The Native American greeting is quite interesting. I’m sure many older people have seen the old western cowboy and Indian movies. Native Americans have greetings that are reminiscent of sustaining church members in there calling during sacrament meeting. They also have other types of greetings. The Native American greeting is to bring the right arm to the square and say “how”.

The Algonquin Indians have another greeting that after you have made a friendship with that tribe. There is a special way using both hands to greet a member of that tribe to show a friendship or trust has been established with that tribe. I can’t vouch for the source. I received this picture from Wayne May:

Freemasons of the 19th and 20th century have noticed similarities to Native American ceremonies and freemasonry. There have been some books written about this subject. Freemasons have assumed that the Native Americans have learned this from other Freemasons, but that is only an unverified idea. The other option is explained by the Bible and the Book of Mormon.

For more background on Free masonry see link

The Native American ceremony of Red Hand is very interesting. The tribes that conducted this ceremony in their long houses are the Iroquois, that being the Seneca, Cayuga, Onondaga, Oneida, or Mohawk. Keep in mind Red Hand is a Native American ceremony, nothing else. The account has been edited for relevance.

The proceedings began with 4 raps at the door. The candidate was brought in and listened to the story of Red Hand, the ancient leader. The candidate assumes the identity of the object of the story.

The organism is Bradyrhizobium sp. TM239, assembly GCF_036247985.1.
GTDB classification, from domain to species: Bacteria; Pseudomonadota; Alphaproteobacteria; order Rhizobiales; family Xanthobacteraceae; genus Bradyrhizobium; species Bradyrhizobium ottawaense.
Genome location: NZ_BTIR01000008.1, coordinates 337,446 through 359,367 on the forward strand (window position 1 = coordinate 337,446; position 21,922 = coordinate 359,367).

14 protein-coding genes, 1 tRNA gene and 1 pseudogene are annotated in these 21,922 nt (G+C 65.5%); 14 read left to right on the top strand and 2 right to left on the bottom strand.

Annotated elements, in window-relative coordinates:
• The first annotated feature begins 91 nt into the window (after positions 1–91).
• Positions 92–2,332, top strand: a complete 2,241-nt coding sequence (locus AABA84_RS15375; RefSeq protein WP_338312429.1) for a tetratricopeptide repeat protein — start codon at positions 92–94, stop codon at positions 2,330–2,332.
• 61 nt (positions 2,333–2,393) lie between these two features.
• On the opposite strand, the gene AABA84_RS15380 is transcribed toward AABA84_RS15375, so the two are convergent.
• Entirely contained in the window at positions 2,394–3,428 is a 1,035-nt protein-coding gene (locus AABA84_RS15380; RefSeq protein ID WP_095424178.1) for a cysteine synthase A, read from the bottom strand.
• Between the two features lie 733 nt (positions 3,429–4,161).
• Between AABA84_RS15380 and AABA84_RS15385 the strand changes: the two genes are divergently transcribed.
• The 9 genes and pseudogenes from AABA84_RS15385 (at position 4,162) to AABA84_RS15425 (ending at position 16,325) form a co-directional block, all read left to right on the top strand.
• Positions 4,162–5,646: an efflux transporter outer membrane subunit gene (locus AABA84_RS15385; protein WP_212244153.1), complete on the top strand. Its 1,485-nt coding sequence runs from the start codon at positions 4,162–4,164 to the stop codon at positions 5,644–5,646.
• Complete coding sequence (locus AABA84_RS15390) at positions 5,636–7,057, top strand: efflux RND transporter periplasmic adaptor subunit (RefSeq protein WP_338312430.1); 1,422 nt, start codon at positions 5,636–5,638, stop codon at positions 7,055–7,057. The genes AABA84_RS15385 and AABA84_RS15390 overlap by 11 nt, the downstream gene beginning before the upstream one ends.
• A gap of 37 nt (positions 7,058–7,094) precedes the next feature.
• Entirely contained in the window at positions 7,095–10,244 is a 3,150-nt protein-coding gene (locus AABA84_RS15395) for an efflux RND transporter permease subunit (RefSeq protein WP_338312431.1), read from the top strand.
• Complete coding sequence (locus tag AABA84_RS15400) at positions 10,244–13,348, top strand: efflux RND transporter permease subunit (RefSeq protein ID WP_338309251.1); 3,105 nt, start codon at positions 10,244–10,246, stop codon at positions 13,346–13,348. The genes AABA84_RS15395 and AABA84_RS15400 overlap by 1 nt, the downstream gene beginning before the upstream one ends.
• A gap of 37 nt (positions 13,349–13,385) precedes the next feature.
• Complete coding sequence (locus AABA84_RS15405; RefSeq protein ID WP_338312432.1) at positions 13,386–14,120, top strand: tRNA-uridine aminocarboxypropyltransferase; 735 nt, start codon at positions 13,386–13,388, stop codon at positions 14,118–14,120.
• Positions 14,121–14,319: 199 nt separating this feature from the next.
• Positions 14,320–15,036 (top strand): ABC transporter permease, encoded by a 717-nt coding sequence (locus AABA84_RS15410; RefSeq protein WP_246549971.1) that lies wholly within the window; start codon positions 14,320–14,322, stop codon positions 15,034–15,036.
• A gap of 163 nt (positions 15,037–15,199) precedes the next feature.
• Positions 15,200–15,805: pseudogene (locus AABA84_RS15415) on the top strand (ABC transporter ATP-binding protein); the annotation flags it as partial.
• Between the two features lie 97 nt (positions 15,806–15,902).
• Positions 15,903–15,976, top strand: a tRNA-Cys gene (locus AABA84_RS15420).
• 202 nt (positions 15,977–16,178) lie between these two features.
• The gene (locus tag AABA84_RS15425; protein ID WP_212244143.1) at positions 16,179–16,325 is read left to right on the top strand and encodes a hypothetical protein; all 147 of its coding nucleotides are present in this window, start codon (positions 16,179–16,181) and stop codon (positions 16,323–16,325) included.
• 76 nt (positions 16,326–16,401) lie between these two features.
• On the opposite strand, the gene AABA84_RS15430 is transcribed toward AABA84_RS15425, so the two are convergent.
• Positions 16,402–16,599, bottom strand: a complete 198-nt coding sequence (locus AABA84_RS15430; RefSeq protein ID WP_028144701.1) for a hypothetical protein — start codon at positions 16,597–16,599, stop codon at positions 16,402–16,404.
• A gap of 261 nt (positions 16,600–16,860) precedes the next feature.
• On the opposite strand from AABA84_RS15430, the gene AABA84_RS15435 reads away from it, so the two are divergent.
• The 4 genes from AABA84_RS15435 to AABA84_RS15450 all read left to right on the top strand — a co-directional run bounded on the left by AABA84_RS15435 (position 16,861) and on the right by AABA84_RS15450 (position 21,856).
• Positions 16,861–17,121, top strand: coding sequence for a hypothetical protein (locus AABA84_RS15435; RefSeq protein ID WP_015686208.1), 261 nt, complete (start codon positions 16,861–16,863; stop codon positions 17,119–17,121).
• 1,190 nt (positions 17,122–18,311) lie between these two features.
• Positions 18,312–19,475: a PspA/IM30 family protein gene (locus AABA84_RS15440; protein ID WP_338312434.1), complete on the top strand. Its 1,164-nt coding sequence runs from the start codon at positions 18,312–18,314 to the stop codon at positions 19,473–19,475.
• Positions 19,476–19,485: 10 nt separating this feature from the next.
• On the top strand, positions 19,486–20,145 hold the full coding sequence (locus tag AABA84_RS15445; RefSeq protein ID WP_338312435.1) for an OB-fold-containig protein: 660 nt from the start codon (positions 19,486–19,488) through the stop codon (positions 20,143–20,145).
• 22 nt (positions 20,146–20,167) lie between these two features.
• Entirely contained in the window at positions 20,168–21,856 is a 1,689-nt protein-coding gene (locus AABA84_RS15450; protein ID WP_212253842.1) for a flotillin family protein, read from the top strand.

Red Hand was a young Chief who received certain mysterious knowledge from the Creator of All. He was kind, generous, and loved by all.

One day in battle, a poisoned arrow felled him. The enemy Indian rushed upon him, demanding the secret of his power or his life. Red Hand refused to divulge the secrets, so he was scalped.

A lone wolf came upon the body and howled so loud he brought all the animals from the forest. They each contributed a part of their bodies and revived the scalp, which they put on Red Hand’s head. They formed a circle around him and chanted for signs of life. Red Hand listened with his eyes closed when a voice asked him these questions:

VOICE: “Hast thou cleansed thyself from human guilt and impurity?”

RED HAND: “I have.”

VOICE: “Hast thou ill will toward any of thy fellow creatures?”

RED HAND: “I have not.”

VOICE: “Wilt thou trust and obey us, keeping thyself always chaste and valorous?”

RED HAND: “I will.”

VOICE: “Wilt thou hold this power with which we endow thee for thine own chosen company only?”

RED HAND: “I will.”

VOICE: “Wilt thou endure death or torture in its cause?”

RED HAND: “I will.”

VOICE: “”Wilt thou vow this secret never to be revealed save at thy death hour?’

RED HAND: “I will.”

VOICE: “Thy death hour will be revealed to thee; thou wilt be allowed to choose thy successor, and at the end of thy journey thou wilt be rewarded for faith and obedience.”

The circle drew closer and the brother who is the bear touched the breast of Red Hand. All stood erect. The bear grasped the hand of the leader who was to be raised, though slain, and by a strong grip pulled Red Hand to his feet.